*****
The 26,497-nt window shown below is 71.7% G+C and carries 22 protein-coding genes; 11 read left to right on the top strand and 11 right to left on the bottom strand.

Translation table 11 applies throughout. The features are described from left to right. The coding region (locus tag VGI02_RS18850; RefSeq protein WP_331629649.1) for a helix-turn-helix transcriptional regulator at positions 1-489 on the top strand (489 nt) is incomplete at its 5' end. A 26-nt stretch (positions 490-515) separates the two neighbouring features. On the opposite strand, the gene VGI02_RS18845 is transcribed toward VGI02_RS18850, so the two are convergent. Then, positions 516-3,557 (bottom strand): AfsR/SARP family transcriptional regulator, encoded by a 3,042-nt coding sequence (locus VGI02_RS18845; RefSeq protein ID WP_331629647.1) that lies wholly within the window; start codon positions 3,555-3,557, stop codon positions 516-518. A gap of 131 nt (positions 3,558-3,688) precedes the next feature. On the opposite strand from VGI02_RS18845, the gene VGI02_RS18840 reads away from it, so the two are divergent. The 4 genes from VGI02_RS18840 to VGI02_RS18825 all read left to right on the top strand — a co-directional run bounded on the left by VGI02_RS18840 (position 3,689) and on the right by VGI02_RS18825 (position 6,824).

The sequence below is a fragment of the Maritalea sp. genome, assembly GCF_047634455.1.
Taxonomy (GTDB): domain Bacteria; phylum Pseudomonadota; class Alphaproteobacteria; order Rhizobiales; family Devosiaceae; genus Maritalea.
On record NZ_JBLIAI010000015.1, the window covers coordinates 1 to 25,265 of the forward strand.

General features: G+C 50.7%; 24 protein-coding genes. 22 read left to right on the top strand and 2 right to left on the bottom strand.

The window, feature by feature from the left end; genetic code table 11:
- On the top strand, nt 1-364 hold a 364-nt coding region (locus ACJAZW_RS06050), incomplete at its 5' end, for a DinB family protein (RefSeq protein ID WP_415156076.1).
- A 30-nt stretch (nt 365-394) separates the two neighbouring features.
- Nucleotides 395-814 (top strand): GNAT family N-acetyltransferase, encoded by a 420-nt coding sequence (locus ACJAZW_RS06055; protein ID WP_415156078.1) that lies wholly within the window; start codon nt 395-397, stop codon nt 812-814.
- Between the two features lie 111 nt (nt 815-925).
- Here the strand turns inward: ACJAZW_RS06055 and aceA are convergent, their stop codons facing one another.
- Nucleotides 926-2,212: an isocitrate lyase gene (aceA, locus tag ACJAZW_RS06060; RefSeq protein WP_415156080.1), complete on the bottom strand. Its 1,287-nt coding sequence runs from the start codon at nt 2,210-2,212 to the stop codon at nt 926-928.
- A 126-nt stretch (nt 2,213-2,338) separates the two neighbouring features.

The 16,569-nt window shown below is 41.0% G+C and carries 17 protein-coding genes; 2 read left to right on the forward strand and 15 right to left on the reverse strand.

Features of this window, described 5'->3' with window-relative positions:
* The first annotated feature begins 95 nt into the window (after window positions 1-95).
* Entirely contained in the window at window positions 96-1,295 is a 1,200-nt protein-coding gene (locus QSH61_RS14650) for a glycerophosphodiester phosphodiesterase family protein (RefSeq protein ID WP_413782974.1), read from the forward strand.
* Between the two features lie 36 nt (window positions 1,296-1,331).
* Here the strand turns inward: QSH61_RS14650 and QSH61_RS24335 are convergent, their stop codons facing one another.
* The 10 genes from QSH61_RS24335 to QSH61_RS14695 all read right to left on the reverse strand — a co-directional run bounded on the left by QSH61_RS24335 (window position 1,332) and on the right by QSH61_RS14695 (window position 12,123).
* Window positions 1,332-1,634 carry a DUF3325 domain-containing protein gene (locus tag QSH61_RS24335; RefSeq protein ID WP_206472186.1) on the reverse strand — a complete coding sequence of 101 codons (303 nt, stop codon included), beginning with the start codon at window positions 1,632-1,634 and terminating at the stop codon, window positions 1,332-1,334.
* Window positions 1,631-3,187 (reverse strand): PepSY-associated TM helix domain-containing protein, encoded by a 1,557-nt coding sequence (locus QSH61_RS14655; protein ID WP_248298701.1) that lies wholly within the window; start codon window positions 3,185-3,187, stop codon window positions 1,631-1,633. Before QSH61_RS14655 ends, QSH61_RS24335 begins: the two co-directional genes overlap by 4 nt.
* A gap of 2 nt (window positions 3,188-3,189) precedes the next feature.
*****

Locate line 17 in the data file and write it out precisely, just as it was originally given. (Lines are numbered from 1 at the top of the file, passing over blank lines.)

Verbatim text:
* The first annotated feature begins 95 nt into the window (after window positions 1-95).